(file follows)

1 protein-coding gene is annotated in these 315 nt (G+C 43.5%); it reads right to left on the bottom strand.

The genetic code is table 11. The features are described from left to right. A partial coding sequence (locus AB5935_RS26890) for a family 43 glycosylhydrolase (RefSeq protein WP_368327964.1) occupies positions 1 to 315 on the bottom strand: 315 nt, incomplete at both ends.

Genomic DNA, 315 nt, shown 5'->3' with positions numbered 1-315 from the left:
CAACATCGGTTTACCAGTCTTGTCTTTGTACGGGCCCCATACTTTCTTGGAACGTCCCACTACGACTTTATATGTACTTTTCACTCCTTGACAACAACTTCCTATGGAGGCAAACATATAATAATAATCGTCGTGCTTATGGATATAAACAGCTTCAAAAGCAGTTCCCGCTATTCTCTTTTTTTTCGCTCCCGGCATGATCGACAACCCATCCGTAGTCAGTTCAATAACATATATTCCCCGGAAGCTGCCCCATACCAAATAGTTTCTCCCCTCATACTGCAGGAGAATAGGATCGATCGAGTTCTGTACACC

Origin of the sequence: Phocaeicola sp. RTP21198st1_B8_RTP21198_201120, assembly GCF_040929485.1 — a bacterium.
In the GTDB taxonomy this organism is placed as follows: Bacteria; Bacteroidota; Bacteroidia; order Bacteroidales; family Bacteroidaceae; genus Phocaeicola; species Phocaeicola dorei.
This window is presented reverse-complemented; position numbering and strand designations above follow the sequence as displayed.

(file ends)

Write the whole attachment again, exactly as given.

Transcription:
1 protein-coding gene is annotated in these 315 nt (G+C 43.5%); it reads right to left on the bottom strand.

The genetic code is table 11. The features are described from left to right. A partial coding sequence (locus AB5935_RS26890) for a family 43 glycosylhydrolase (RefSeq protein WP_368327964.1) occupies positions 1 to 315 on the bottom strand: 315 nt, incomplete at both ends.

Genomic DNA, 315 nt, shown 5'->3' with positions numbered 1-315 from the left:
CAACATCGGTTTACCAGTCTTGTCTTTGTACGGGCCCCATACTTTCTTGGAACGTCCCACTACGACTTTATATGTACTTTTCACTCCTTGACAACAACTTCCTATGGAGGCAAACATATAATAATAATCGTCGTGCTTATGGATATAAACAGCTTCAAAAGCAGTTCCCGCTATTCTCTTTTTTTTCGCTCCCGGCATGATCGACAACCCATCCGTAGTCAGTTCAATAACATATATTCCCCGGAAGCTGCCCCATACCAAATAGTTTCTCCCCTCATACTGCAGGAGAATAGGATCGATCGAGTTCTGTACACC

Origin of the sequence: Phocaeicola sp. RTP21198st1_B8_RTP21198_201120, assembly GCF_040929485.1 — a bacterium.
In the GTDB taxonomy this organism is placed as follows: Bacteria; Bacteroidota; Bacteroidia; order Bacteroidales; family Bacteroidaceae; genus Phocaeicola; species Phocaeicola dorei.
This window is presented reverse-complemented; position numbering and strand designations above follow the sequence as displayed.